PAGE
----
The first step in this creation is to have an idea of what kind of a creature we want to make. When we are born, we have no idea what kind of a person we want to be, therefore we initially are guided and influenced (i.e., enticed) by our parents to conform to the image they have of us. As we begin to grow slightly older, however, we are enticed by our friends to become like them. And this process of people enticing us to become the type of person they think we should be continues all along our path to adulthood. It's sort of like we are the potter looking at a lump of clay, not quite sure what to do with it, while listening to the opinions of many people telling us how they think we should form the clay.

One of the voices we hear is God who seeks to influence us with His Spirit as well as through others who follow His direction. Satan also seeks to influence us through similar means. Yet, as much as both parties would like to make us do their bidding, we have been given the right to act for ourselves and to create whatever kind of creature we want to turn ourselves into. Although the creative ideas come from a variety of sources, each person slowly, but inevitably begins to develop and refine their own image of the kind of creature they want to create for themselves. We can decide to follow God's idea of what we should be like, or we can listen to Satan's suggestions, or we can create a creature that is a mixture of the two. And since no two people are alike, each one of us creates a creature that is unlike anyone else's.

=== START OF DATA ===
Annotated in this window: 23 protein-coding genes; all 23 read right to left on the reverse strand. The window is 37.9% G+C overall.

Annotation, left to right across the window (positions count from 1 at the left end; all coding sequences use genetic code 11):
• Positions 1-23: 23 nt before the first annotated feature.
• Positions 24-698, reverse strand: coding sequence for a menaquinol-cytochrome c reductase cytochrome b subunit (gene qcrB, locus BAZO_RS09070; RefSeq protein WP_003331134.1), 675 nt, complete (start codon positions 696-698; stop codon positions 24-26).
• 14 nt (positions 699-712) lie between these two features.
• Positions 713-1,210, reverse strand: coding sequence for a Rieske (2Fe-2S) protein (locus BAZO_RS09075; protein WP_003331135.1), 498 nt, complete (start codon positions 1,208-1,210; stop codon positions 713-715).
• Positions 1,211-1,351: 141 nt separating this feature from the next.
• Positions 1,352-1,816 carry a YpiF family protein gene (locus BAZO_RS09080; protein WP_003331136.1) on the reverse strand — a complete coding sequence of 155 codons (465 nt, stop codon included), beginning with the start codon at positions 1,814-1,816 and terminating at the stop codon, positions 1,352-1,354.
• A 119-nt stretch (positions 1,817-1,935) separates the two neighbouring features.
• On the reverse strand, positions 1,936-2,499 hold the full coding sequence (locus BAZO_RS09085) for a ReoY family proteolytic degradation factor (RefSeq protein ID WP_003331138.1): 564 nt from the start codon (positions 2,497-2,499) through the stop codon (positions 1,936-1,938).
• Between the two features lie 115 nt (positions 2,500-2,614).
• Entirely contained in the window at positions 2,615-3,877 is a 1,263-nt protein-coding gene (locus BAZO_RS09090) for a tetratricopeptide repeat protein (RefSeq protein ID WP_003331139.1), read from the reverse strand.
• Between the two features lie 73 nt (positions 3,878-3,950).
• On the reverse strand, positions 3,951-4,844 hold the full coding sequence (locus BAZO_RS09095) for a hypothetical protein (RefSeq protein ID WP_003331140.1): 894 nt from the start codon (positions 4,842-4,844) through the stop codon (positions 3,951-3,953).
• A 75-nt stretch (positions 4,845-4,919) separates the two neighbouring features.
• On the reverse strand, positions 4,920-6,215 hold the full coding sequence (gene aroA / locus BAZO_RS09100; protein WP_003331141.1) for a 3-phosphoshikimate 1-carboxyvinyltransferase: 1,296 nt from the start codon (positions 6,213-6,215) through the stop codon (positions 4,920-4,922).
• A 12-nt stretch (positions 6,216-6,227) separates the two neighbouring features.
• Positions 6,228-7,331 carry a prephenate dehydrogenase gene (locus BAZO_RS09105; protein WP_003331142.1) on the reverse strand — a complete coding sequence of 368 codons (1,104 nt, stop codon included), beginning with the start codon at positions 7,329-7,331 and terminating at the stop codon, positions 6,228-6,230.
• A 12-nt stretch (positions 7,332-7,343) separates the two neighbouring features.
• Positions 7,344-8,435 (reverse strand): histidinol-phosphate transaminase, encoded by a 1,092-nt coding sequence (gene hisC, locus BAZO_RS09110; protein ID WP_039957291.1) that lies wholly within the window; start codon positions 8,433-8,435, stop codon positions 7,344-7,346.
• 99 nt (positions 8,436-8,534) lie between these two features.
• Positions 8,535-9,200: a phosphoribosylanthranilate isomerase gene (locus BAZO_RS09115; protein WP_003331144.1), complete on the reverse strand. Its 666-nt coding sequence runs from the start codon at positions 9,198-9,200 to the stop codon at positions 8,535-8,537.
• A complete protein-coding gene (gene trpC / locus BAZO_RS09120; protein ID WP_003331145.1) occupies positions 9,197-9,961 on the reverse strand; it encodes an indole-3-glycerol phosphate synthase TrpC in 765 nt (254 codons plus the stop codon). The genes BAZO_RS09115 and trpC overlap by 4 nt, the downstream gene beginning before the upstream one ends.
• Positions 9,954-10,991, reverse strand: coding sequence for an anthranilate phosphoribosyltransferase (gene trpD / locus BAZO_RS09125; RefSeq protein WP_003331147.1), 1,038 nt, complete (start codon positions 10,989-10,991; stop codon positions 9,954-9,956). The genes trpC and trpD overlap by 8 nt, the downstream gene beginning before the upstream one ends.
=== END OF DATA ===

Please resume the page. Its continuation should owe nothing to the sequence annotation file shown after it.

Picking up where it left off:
The scriptures tell us, "For as he thinketh in his heart, so is he" (Proverbs 23:7). It is our thoughts which influence our creations more than any other single factor. What we think, what we choose to listen to, what we choose to read, and what we choose to fill our mind with provides the fertile material from which the creative ideas will influence the type of creature we desire to create. Then the more we dwell on those thoughts, the more we develop them, and the clearer and more detailed they become, the more those ideas are infused with life and become real in our minds.

But whatever creature we decide to create, it takes work to form and fashion it into the kind of being we have imagined. Many times people wish they would behave and act a certain way, but unless they put forth the effort to make that wish become a reality, it will remain only a dream. Those who have a specific idea in mind of what they want to become have to work hard to create a creature who will resemble the image that's in their mind. However, even for those who just follow the crowd, and who don't have any idea of what they want to become, they are still working on their creature one day at a time, but the end result is often one they aren't really happy with

The nice thing about clay is that as long as it hasn't become hardened, the potter still has the ability to change it's shape. As both the potter and the clay, we have the ability to change ourselves from one creature to another anytime we want. However, that doesn't necessarily mean that the changeover is an easy task to accomplish. And, in fact, too often it's not. Most of the time, the attempt to change takes greater effort than what was needed to make the original creation. But there comes a time when the clay eventually hardens and when that happens, it becomes almost impossible to make any changes.

Yet, as hard as we may work on our creation, we must have the knowledge, coupled with the necessary skill to turn a lump of clay into a creature of beauty. There are those who have a dream of becoming a famous person, or a wealthy business man, or a great parent, or a godly individual, but unless the creator possesses the knowledge and the skill to properly form such a creature, their results will not match the desired goal. Thus, energy must also be expended to gain the knowledge and develop the skills necessary to achieve such lofty creations. Those who wish to imitate the creations of God, must study the Master potter and learn of His ways and seek His guidance as they build and form their own creature, for without such help, they will never achieve the desired results.